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Alternative Names. Luwian, Cuneiform Luvian, Hieroglyphic Luvian, Hieroglyphic Hittite.

Overview. Luvian is, with Old Hittite, the oldest representative of the Anatolian branch of the Indo-European family. It is preserved in cuneiform tablets and hieroglyphic monumental inscriptions.

Classification. Indo-European, Anatolian.

Distribution. Probably originated in southwestern Anatolia (modern Turkey) and northern Syria, Luvian spread to eastern and, perhaps, to central Anatolia.

Status. Extinct. Attested between 1600-600 BCE.


Varieties. There were two varieties of Luvian, Cuneiform Luvian and Hieroglyphic Luvian, which were, likely, dialects of the same language.

Main Documents.

  1. 1600-1300 BCE. Cuneiform inscribed tablets from the Hittite archive found in Hattusas (Bogazkoy), in north-central Turkey. Ritual and cultic in nature.

  1. 1300-600 BCE. Hieroglyphic monumental inscriptions in rocks and monuments. Most of them date after the fall of the Hittite Empire (c. 1180) belonging to the Neo-Hittite period. They are dedicatory and historical.


Vowels. Luvian had three short and three long contrasting vowels: i, i:, a, a:, u, u:.

Consonants. Luvian, like Hittite, apparently preserved reflexes of two (out of three) archaic laryngeal sounds (which became pharyngeal fricatives) but lost the aspirated stops of Indo-European. In contrast to Hittite, there is no evidence in Luvian of labio-velar stops (although kʷ might have existed).


Script and Orthography

Two completely different scripts were used to write Luvian. One, Cuneiform Luvian, was the same cuneiform syllabary used to write Hittite between the 16th and 13th centuries. The other, Hieroglyphic Luvian, was a mixed logographic-syllabic system recorded mainly between the 10th and 7th centuries. Cuneiform Luvian texts were mainly ritual in nature and were inscribed in clay tablets. Hieroglyphic Luvian was used in the monumental inscriptions of the Neo-Hittite kings.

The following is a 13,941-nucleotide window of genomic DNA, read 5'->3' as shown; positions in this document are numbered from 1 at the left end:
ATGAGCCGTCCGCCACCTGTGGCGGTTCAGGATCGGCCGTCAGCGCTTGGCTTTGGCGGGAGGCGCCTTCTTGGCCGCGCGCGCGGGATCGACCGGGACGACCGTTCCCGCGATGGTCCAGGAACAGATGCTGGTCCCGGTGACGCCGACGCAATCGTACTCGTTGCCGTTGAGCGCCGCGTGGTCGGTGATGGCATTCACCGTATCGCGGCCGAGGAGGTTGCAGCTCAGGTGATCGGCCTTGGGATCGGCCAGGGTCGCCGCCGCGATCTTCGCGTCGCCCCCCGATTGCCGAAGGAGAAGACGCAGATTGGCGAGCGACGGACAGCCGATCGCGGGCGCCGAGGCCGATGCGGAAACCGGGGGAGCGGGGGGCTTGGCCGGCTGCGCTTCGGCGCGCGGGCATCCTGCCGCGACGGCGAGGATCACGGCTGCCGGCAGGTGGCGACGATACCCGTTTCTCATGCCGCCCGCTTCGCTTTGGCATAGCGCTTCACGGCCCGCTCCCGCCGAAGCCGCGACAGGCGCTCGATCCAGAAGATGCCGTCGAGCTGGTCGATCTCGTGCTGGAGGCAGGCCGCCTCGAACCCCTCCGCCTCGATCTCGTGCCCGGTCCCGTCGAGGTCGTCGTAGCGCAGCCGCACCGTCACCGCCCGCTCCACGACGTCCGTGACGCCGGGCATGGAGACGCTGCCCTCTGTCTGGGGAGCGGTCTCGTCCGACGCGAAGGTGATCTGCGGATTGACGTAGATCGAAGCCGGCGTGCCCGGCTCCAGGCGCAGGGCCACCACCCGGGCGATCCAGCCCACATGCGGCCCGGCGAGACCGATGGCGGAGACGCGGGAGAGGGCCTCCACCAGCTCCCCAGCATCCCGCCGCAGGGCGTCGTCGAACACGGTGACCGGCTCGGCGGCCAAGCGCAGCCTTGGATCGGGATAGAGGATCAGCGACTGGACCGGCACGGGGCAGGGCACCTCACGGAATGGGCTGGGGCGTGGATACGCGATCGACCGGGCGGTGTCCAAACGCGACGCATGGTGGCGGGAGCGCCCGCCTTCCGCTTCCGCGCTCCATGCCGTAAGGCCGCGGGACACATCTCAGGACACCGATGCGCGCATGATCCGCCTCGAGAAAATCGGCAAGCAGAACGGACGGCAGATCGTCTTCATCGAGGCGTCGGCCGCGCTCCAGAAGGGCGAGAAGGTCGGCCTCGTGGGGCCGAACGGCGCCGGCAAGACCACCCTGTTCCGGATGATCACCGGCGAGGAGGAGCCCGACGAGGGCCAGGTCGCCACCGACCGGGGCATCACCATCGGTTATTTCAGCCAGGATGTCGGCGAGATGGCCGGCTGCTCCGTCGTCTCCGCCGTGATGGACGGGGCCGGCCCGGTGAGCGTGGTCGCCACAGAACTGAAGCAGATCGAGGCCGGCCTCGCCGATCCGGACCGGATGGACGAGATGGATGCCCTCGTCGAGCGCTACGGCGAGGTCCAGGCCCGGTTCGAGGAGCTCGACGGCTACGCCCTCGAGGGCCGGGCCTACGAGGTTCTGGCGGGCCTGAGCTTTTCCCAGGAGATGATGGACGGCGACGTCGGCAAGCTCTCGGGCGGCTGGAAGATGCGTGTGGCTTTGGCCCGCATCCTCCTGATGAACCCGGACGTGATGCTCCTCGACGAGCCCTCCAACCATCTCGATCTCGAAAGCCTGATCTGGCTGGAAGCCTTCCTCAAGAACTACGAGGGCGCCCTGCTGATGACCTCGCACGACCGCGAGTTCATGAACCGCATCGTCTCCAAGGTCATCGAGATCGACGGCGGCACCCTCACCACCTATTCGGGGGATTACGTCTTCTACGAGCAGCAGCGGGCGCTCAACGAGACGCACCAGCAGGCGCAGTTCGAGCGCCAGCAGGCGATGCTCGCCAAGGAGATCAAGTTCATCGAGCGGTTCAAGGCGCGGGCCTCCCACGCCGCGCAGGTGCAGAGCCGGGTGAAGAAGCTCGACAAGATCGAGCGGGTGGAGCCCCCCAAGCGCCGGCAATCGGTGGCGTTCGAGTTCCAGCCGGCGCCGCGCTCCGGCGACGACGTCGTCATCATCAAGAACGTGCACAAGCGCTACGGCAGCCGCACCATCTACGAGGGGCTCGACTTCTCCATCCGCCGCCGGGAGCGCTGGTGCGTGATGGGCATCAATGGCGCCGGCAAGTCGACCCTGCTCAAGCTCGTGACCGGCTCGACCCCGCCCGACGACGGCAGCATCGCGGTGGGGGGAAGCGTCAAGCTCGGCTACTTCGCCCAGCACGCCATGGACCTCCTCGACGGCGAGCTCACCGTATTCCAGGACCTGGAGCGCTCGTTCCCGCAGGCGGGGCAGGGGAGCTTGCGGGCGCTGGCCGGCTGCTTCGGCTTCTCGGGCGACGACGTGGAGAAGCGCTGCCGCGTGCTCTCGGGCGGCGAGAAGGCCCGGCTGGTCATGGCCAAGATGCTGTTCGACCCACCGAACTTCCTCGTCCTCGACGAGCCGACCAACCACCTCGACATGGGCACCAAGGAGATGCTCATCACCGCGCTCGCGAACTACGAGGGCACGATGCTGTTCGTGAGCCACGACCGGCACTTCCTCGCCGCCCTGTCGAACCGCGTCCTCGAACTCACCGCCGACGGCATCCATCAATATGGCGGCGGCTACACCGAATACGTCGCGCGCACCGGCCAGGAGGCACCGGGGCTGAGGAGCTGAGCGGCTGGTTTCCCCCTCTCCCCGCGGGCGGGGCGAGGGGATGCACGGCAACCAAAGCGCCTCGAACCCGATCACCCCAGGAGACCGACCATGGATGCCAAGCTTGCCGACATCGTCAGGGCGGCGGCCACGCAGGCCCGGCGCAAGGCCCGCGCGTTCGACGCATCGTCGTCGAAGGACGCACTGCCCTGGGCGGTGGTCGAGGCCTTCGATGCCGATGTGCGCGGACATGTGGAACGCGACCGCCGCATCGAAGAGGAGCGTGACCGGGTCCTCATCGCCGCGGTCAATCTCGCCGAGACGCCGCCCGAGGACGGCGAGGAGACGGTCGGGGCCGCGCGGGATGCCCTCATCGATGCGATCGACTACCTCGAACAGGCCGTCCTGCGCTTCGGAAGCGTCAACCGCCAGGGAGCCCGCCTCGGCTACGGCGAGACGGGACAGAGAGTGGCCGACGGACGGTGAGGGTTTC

Luvian sounds are usually transliterated in the following way:

  1. long vowels are represented with a macron: ī, ē, ā, ū.

  2. [ts] is transliterated z.

  3. [s] is transliterated by many authors but here we use s instead.

  4. [ħ] is transliterated ḫḫ or hh. The latter is used here.

  5. [ʕ] is transliterated  or h. The latter is used here.

  6. [j] is transliterated y.


  1. Nominal. Luvian nouns were inflected for case, gender and number.

  1. case: nominative, vocative (rare), accusative, ablative-instrumental, dative-locative, genitive (only in Hieroglyphic Luvian). Cuneiform Luvian employs a modified adjective to mark the genitive relationship while Hieroglyphic Luvian employs both, the modified adjective and the genitive case.

  1. gender: animate (masculine and feminine), inanimate (neuter). It lacks the traditional gender division between masculine-feminine of many Indo-European languages.

  1. number: singular, plural.

  1. pronouns: personal, demonstrative, relative-interrogative.

  2. Demonstrative pronouns distinguish proximal and distal. Pronouns are inflected similarly, though not identically, to nouns.

  1. Verbal. The Luvian verbal system was rather simple, it had only two verbal classes (mi and hi conjugation), and a fairly limited number of tenses and moods.

  1. person and number: 1s, 2s, 3s; 1p, 2p, 3p.

  1. voice: active, middle or medio-passive.

  1. tense: present (used also for the future and historical present), preterite. Each tense and conjugation has its own set of personal endings.

  1. aspect: the imperfective aspect, expressing an ongoing or incomplete action, was marked by the suffixes sa/za.

  1. mood: indicative, imperative. The Indo-European subjunctive and optative were not preserved in Luvian.

  1. non-finite forms: infinitive, past participle.

  2. The infinitive ends in -una, and the past participle, which has a passive or stative sense, ends in -a(i)mma.                     


Luvian word order is mainly Subject-Object-Verb but position is frequently altered for emphasis. Ample use of clitics.


Around 80 % or more of Luvian vocabulary is Indo-European. Loanwords come mostly from Hurrian and are usually related to ritual and divination.

Basic Vocabulary

father: tāta

mother: ānna

daughter: duttariyata

head: harmaha

hair: tappāni

eye: tāwa

foot: patās

hand: īssara

heart: zārza

fire: pāhūr

water: wārsa

earth: tiyamm

king: handawat

  1. © 2013 Alejandro Gutman and Beatriz Avanzati                                                                               

Further Reading

  1. -'Luvian'. H. Craig Melchert. In The Ancient Languages of Asia Minor, 31-39. R. D. Woodward (ed). Cambridge University Press (2008).

  2. -Il Geroglifico Anatolico. Problemi di analisi e prospettive di ricerca. M. Marazzi. Università Sapienza (1990).

  3. -Kleine Einführung in das Hieroglyphen-Luwische. R. Werner. Vandenhoeck and Ruprecht (1991).

  4. -Sociolinguistics of the Luvian Language. I. Yakubovich. University of Chicago (2008).

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